Building a game-theoretic model
First a preliminary note. When modeling it is vitally important to make the model as simple as possible---and then even simpler than that. Otherwise the problem becomes completely intractable. And thus this model leaves out many important considerations by necessity.
With that said: In any election there are stronger candidates and weaker candidates. For simplicity, let us consider two types of candidates: (1) eloquent, long-serving, well-respected candidates (minister-calibre candidates) and (2) other candidates (perhaps-currently-not-minister-calibre candidates). For example in Jurong GRC, one might think that Tharman and Xie Yao Quan would respectively exemplify the qualities of each category.
Let's now assume that a "weak" candidate has a strength of 0 and a "strong" candidate a strength of 1. Let's further assume the PAP's stronger candidates are stronger than the Opposition's candidates. This can be thought of as an "incumbency bonus" and you can interpret it in any way you find reasonable. I am partial to three main explanations for this incumbency bonus:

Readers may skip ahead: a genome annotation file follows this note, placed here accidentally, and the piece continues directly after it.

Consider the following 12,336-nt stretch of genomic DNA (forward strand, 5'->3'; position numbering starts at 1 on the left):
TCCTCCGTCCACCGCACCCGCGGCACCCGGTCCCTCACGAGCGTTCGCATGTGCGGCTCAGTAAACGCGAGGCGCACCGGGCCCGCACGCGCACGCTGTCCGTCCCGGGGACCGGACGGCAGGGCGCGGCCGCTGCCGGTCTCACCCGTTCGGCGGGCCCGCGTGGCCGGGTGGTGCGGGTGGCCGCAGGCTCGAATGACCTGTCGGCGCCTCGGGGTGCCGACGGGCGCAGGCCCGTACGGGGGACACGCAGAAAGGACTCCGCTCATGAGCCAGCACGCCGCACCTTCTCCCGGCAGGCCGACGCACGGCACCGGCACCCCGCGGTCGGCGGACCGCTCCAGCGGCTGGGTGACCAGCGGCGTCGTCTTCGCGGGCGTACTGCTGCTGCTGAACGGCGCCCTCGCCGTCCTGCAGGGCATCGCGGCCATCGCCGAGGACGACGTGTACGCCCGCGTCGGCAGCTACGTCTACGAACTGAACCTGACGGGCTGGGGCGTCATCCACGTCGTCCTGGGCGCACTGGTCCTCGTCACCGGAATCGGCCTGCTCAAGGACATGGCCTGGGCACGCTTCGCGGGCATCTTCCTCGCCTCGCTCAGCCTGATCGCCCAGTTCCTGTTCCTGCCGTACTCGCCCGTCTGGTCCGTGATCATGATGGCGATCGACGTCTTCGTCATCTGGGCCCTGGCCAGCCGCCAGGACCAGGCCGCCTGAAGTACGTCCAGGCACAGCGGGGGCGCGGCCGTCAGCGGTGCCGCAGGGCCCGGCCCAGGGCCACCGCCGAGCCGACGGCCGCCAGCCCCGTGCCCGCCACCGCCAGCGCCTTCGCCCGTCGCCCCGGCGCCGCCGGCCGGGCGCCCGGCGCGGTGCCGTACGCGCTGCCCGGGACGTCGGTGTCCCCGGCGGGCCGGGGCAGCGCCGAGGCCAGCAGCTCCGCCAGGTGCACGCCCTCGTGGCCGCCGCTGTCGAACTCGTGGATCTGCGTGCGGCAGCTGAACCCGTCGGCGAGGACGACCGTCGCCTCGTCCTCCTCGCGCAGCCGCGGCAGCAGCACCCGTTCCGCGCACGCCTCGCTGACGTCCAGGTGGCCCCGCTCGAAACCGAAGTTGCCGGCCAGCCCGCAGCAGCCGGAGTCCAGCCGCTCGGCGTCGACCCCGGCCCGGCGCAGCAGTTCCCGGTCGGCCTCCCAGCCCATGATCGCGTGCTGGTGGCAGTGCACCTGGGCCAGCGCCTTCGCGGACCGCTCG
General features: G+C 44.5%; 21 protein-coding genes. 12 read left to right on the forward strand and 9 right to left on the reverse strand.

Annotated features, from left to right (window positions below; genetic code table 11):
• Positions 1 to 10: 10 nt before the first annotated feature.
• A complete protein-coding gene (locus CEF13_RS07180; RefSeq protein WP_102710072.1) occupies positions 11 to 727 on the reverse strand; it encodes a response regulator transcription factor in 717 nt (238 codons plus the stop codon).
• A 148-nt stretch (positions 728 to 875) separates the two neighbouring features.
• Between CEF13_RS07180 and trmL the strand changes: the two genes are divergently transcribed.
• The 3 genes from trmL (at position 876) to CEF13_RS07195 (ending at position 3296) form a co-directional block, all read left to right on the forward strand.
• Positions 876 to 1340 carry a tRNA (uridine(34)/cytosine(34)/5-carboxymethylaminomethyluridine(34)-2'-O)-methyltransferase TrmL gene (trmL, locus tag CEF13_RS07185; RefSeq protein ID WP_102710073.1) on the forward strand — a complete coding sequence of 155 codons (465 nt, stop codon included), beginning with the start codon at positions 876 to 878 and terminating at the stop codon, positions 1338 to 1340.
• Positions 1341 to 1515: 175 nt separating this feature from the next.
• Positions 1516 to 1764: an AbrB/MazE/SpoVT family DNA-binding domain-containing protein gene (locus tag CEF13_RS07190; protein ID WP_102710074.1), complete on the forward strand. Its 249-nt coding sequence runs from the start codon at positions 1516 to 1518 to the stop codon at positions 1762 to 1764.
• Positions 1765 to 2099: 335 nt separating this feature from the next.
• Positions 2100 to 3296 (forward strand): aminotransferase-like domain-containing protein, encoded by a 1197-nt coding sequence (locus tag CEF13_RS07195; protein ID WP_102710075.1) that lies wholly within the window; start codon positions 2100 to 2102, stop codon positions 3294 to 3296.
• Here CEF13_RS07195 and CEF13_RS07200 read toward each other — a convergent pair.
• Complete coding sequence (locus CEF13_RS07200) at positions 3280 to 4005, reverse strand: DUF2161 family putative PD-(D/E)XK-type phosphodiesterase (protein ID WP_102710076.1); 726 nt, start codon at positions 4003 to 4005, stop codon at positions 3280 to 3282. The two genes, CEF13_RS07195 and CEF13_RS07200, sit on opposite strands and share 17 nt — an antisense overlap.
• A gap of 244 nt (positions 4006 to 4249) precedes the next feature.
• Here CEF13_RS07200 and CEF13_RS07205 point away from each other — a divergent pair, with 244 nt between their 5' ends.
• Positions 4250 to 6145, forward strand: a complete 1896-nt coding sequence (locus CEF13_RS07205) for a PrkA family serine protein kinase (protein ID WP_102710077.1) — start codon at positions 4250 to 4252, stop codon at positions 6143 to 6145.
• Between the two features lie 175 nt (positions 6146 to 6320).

Firstly, the PAP's political dominance may give it a recruiting advantage (as minister-calibre candidates may not want to risk their careers on joining Opposition).
Secondly, the PAP's political longevity gives it an incumbency advantage. If two candidates are identical but one has been a minister for ten years and the other an Opposition MP for five, the former will be perceived as stronger by the electorate.
Lastly, the relative friendliness of state media to the PAP's interests can also give its candidates an incumbency advantage. Whichever explanation you prefer, let's say that "strong" PAP candidates have strength 2 but "strong" Opposition candidates only 1.
Now consider this game.
The 2020 General Elections has 14 SMCs, 6 four-member GRCs, and 11 five-member GRCs, for a total of 93 (14 + 6 * 4 + 11 * 5) seats. This is a total of 31 districts. Each party wants to find the optimal assignment of strong and weak candidates over all 31 districts such that:
- in each district, the party that has allocated the higher sum of candidates' strength will win all the seats in that district;